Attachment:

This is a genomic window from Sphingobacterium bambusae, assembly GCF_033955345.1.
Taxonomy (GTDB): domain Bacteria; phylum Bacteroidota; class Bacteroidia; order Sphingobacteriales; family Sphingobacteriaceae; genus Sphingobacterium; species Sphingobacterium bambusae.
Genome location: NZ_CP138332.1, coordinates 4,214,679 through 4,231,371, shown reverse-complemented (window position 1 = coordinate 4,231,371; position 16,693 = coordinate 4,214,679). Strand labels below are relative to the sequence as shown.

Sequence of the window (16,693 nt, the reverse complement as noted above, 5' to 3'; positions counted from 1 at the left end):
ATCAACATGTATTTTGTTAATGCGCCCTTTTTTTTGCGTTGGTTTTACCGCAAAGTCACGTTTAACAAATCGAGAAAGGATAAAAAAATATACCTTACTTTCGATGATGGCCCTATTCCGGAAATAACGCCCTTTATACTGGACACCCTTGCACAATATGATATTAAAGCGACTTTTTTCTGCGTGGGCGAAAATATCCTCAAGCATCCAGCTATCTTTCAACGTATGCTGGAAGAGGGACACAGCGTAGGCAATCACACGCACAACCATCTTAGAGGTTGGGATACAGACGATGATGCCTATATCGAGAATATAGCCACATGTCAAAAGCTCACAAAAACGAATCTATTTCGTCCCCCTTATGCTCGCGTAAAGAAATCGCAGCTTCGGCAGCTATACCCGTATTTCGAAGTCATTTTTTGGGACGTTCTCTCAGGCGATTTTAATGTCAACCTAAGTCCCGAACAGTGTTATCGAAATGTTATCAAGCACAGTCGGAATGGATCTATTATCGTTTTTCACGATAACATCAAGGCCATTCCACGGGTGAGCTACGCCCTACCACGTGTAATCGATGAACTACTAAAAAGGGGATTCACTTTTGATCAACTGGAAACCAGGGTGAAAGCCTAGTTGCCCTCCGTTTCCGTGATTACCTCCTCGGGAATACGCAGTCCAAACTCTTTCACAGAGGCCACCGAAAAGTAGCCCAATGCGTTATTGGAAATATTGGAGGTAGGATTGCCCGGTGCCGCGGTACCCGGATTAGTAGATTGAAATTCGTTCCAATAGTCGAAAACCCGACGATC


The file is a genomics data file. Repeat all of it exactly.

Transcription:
This is a genomic window from Sphingobacterium bambusae, assembly GCF_033955345.1.
Taxonomy (GTDB): domain Bacteria; phylum Bacteroidota; class Bacteroidia; order Sphingobacteriales; family Sphingobacteriaceae; genus Sphingobacterium; species Sphingobacterium bambusae.
Genome location: NZ_CP138332.1, coordinates 4,214,679 through 4,231,371, shown reverse-complemented (window position 1 = coordinate 4,231,371; position 16,693 = coordinate 4,214,679). Strand labels below are relative to the sequence as shown.

Sequence of the window (16,693 nt, the reverse complement as noted above, 5' to 3'; positions counted from 1 at the left end):
ATCAACATGTATTTTGTTAATGCGCCCTTTTTTTTGCGTTGGTTTTACCGCAAAGTCACGTTTAACAAATCGAGAAAGGATAAAAAAATATACCTTACTTTCGATGATGGCCCTATTCCGGAAATAACGCCCTTTATACTGGACACCCTTGCACAATATGATATTAAAGCGACTTTTTTCTGCGTGGGCGAAAATATCCTCAAGCATCCAGCTATCTTTCAACGTATGCTGGAAGAGGGACACAGCGTAGGCAATCACACGCACAACCATCTTAGAGGTTGGGATACAGACGATGATGCCTATATCGAGAATATAGCCACATGTCAAAAGCTCACAAAAACGAATCTATTTCGTCCCCCTTATGCTCGCGTAAAGAAATCGCAGCTTCGGCAGCTATACCCGTATTTCGAAGTCATTTTTTGGGACGTTCTCTCAGGCGATTTTAATGTCAACCTAAGTCCCGAACAGTGTTATCGAAATGTTATCAAGCACAGTCGGAATGGATCTATTATCGTTTTTCACGATAACATCAAGGCCATTCCACGGGTGAGCTACGCCCTACCACGTGTAATCGATGAACTACTAAAAAGGGGATTCACTTTTGATCAACTGGAAACCAGGGTGAAAGCCTAGTTGCCCTCCGTTTCCGTGATTACCTCCTCGGGAATACGCAGTCCAAACTCTTTCACAGAGGCCACCGAAAAGTAGCCCAATGCGTTATTGGAAATATTGGAGGTAGGATTGCCCGGTGCCGCGGTACCCGGATTAGTAGATTGAAATTCGTTCCAATAGTCGAAAACCCGACGATC